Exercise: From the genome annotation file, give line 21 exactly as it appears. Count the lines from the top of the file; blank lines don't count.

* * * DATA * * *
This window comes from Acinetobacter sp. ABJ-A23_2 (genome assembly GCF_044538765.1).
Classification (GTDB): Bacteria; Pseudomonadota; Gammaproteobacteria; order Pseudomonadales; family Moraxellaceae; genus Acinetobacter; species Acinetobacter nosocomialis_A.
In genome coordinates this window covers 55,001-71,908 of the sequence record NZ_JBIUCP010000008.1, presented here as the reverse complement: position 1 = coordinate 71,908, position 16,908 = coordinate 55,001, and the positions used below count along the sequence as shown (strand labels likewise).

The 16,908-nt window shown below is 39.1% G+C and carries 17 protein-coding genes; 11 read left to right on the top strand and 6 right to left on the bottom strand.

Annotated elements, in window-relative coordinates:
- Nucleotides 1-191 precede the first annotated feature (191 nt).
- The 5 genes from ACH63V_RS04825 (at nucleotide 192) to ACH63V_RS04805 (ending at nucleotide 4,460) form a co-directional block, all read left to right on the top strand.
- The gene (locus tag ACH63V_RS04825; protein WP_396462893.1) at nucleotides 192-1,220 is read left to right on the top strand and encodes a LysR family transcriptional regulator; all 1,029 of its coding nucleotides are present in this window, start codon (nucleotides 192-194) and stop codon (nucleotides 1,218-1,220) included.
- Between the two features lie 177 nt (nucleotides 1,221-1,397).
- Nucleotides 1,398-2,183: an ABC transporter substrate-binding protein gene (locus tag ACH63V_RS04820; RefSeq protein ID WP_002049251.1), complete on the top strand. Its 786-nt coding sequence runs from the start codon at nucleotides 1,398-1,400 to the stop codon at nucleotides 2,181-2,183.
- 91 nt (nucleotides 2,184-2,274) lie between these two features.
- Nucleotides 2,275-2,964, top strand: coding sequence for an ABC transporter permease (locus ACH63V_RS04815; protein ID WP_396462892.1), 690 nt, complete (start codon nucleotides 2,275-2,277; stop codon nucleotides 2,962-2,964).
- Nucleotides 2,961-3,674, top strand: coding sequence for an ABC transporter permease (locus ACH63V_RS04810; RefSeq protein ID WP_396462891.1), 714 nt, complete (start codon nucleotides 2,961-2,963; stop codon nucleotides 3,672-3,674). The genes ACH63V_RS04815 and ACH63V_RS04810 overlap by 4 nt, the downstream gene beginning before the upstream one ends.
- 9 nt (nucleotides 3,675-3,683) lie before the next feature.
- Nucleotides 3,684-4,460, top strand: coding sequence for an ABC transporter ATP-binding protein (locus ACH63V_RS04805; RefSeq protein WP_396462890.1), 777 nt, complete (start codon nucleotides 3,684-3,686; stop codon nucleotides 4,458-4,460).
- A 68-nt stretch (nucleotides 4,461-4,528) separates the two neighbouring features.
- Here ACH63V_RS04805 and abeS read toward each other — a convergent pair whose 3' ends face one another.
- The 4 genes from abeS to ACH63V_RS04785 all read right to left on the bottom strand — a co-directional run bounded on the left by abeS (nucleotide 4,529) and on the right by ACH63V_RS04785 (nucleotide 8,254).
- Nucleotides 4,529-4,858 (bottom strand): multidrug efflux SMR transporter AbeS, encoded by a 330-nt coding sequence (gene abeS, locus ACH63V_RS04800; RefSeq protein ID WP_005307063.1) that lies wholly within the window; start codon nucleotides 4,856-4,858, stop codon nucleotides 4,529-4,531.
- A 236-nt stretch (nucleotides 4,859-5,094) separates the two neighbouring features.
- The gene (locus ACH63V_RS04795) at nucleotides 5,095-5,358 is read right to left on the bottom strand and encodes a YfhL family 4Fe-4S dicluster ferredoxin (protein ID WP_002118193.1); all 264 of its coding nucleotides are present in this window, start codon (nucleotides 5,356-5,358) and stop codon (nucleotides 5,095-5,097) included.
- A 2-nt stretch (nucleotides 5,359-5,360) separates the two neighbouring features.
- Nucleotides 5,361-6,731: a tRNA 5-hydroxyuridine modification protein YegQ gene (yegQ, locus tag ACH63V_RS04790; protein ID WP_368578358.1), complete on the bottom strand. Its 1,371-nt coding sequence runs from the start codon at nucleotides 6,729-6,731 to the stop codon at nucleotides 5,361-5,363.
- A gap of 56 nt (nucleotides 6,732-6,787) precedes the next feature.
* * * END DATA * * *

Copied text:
- The gene (locus ACH63V_RS04795) at nucleotides 5,095-5,358 is read right to left on the bottom strand and encodes a YfhL family 4Fe-4S dicluster ferredoxin (protein ID WP_002118193.1); all 264 of its coding nucleotides are present in this window, start codon (nucleotides 5,356-5,358) and stop codon (nucleotides 5,095-5,097) included.